For the middle-aged and elderly, impairment of daily function due to cognitive impairment may have a significant impact on the quality of life, whether it is caused by OSA or its associated complications. Among them, the decline in the attention, executive function and working memory ability of the elderly is particularly obvious (61). Evidence from fMRI shows that the decreased activation of the anterior cingulate gyrus, dorsal frontal cortex, and PPC in patients with OSA leads to decreased working memory performance (62). The decrease in cingulate gyrus activity may be related to the execution of attention. Therefore, for the study of OSA patients, identifying the specific effect of comorbidities is very important. Besides, the interactions among the comorbidities and OSA are other important question. At present, some literature has reported the association between OSA and AD (63) or related biomarkers (64). Notably, because OSA patients tend to have multiple complications, it is difficult to fully control each of these complications in clinical practice, making it difficult to distinguish the neural substrate of cognitive impairment. Despite the difficulties, some studies also have tried to explore this aspect. After specifically recruiting OSA patients without complications, a study found that there was no significant difference in cognitive performance between the patient group and the healthy control group (65). Although this study suggests that OSA patients' cognitive impairment may not originate from OSA itself, it is difficult to control the influence of intelligence, education, and other confound factors. And some of the comorbidities may be caused by damage to brain areas caused by chronic hypoxemia and poor sleep quality. Therefore, the traceability of cognitive impairment may also be closely related to the severity of OSA, and the complex interactions between them are difficult to distinguish and quantify. Thus, the above conclusions require a lot of research and large sample studies.


This article summarizes the literature on rsEEG and rsfMRI studies of OSA so far and provides some suggestions for the better intervention of OSA deterioration and alleviating its impairment on cognitive functions. In summary, evidence from the rsEEG focused on the increased power of δ and θ in the frontal and central regions of the patient, whereas evidence from rsfMRI mainly found functional abnormalities within and between the three large-scale brain networks, that is, the DMN, the SN, and the CEN.

In terms of intervention therapy, we need to pay more attention to the following aspects: reducing the diagnosis cost of patients and improving the unhealthy lifestyles of patients. In terms of the physiological mechanism of diseases, the existing rsEEG research focuses more on the specific rhythms and the abnormity of power, but lacks the research on the connections in various brain regions, so methods such as functional connection and EEG source localization are required. Meanwhile, most of rsfMRI studies pay attention to abnormal activity of large-scale brain networks, and less research has related these abnormalities with the severity of the disease. In addition, the existing studies have not combined the evidence of both EEG and fMRI to explain the pathology of OSA. It is expected that this review will promote our understanding of the resting-state characteristics of neuroimaging studies in OSA.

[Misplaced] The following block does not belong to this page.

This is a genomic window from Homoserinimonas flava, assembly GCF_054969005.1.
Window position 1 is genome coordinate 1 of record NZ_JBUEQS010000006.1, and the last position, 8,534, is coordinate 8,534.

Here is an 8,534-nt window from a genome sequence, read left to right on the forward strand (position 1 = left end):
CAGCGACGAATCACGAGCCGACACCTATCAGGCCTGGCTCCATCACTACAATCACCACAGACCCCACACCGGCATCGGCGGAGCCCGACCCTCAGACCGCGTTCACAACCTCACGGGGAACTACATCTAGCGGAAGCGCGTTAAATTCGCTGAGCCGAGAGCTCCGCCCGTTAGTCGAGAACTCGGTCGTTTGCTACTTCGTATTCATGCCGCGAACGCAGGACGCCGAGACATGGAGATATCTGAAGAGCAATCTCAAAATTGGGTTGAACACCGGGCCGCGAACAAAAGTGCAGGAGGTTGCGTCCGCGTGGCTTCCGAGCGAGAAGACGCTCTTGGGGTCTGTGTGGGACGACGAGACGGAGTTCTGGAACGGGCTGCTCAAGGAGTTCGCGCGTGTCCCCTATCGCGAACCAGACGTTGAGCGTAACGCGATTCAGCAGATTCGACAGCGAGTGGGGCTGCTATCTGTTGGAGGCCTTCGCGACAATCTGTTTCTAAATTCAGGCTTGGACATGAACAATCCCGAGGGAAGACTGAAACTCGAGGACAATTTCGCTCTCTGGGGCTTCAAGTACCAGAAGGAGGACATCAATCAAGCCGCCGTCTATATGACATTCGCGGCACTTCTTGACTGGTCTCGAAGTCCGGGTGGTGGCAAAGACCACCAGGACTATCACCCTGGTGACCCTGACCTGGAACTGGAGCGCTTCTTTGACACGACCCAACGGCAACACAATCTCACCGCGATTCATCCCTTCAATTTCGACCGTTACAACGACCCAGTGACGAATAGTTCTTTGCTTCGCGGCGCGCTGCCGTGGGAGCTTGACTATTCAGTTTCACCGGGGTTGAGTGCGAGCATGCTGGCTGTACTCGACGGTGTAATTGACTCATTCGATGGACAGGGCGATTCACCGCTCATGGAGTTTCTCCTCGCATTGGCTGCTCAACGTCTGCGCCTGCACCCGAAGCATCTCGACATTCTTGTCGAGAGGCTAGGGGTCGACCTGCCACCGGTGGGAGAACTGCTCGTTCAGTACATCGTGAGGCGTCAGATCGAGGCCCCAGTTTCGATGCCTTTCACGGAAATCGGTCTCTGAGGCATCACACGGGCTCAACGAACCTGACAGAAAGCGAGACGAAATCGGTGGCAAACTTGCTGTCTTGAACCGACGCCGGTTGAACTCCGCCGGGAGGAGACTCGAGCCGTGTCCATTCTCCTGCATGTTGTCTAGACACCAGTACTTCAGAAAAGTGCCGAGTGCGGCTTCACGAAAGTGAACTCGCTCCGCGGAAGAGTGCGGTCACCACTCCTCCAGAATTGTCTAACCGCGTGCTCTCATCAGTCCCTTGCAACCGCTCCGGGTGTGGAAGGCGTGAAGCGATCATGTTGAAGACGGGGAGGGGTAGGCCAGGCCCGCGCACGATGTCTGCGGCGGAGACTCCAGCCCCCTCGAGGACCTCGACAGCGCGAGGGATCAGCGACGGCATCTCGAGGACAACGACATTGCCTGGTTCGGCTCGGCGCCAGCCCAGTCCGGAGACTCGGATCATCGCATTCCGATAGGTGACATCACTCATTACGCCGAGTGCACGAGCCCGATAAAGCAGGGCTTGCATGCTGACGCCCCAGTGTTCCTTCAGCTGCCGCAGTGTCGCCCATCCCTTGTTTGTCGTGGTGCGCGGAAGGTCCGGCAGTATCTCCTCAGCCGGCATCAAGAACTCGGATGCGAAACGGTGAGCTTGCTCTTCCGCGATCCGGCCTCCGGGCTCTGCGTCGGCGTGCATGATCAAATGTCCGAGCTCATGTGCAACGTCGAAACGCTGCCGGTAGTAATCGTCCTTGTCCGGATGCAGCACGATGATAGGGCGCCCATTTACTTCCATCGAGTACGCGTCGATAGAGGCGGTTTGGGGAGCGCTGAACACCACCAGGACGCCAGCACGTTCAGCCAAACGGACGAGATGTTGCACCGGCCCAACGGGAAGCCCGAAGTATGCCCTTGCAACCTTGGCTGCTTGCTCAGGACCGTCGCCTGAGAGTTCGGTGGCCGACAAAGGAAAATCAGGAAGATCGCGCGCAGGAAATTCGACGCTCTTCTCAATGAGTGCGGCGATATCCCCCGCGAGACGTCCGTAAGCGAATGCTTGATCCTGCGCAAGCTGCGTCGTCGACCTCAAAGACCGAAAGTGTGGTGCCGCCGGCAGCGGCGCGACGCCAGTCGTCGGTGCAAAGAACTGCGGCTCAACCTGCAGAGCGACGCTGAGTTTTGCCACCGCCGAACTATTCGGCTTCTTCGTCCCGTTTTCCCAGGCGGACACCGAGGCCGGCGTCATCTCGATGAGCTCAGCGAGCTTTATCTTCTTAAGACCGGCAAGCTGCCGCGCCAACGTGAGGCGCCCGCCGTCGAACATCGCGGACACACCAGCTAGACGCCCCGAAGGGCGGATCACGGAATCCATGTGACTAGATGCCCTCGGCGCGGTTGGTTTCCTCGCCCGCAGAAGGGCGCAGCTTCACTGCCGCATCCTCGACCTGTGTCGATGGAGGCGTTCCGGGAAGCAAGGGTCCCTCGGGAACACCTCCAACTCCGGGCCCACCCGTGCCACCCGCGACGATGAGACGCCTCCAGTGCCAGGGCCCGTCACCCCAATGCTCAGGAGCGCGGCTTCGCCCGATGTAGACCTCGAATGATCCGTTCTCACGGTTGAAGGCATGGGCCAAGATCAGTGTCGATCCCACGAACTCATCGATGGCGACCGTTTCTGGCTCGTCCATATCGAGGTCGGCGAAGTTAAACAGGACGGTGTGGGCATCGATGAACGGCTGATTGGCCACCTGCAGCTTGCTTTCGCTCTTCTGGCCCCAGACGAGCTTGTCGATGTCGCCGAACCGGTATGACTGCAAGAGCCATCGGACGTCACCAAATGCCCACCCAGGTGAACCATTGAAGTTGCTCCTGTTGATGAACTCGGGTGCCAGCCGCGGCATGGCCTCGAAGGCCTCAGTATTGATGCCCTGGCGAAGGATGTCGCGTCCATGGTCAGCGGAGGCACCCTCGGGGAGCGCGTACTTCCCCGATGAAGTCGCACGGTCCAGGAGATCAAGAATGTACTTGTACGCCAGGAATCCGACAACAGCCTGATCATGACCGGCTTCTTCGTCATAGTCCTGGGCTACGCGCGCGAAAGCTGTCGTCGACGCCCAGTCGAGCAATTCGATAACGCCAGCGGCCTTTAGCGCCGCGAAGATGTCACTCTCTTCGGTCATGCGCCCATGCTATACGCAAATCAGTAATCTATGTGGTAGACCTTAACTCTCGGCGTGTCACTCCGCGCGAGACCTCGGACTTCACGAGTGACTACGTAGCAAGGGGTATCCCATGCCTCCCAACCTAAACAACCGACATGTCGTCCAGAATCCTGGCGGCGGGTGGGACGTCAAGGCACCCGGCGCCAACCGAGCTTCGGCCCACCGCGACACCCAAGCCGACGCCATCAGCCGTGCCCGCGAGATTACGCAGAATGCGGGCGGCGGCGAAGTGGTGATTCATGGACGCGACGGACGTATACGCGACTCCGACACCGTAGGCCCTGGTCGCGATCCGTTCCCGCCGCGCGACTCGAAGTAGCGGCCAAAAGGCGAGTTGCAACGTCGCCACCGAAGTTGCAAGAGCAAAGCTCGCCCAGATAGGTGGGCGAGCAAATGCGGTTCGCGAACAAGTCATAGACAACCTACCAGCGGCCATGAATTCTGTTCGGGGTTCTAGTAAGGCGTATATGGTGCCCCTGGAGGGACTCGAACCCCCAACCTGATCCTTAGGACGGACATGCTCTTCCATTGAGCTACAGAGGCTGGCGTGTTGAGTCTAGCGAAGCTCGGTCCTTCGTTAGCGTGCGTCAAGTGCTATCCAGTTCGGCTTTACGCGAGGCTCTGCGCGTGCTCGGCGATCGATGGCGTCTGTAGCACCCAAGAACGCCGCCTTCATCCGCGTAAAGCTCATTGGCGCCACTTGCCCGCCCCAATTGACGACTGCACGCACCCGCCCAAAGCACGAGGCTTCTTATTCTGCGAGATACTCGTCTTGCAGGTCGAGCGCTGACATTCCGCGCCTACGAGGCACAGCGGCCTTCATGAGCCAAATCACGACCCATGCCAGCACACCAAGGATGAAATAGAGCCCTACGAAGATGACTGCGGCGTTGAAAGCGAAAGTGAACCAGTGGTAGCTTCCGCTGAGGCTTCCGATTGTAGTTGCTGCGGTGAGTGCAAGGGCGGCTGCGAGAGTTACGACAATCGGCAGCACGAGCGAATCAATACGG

Author Contributions

XL, WZ, and XW contributed conception and design of the study. YW performed the statistical analysis and wrote the first draft of the manuscript. XC wrote sections of the manuscript. All authors contributed to manuscript revision, read, and approved the submitted version.


This research was supported by grants from the National Nature Science Foundation of China (31971028), Major Project of Medicine Science and Technology of PLA (AWS17J012), and Chongqing Research Program of Basic Research and Frontier Technology (cstc2017jcyjAX0110).

Conflict of Interest

The authors declare that the research was conducted in the absence of any commercial or financial relationships that could be construed as a potential conflict of interest.


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Keywords: obstructive sleep apnea, resting-state, electroencephalography, functional magnetic resonance imaging, brain activity

Citation: Wu Y, Zhao W, Chen X, Wan X and Lei X (2020) Aberrant Awake Spontaneous Brain Activity in Obstructive Sleep Apnea: A Review Focused on Resting-State EEG and Resting-State fMRI. Front. Neurol. 11:768. doi: 10.3389/fneur.2020.00768

Received: 29 March 2020; Accepted: 22 June 2020;
Published: 11 August 2020.

Edited by:

Xi-Jian Dai, The Chinese University of Hong Kong, China

Reviewed by:

Thomas Penzel, Charité—Universitätsmedizin Berlin, Germany
Lourdes DelRosso, University of Washington, United States

Copyright © 2020 Wu, Zhao, Chen, Wan and Lei. This is an open-access article distributed under the terms of the Creative Commons Attribution License (CC BY). The use, distribution or reproduction in other forums is permitted, provided the original author(s) and the copyright owner(s) are credited and that the original publication in this journal is cited, in accordance with accepted academic practice. No use, distribution or reproduction is permitted which does not comply with these terms.

*Correspondence: Xu Lei,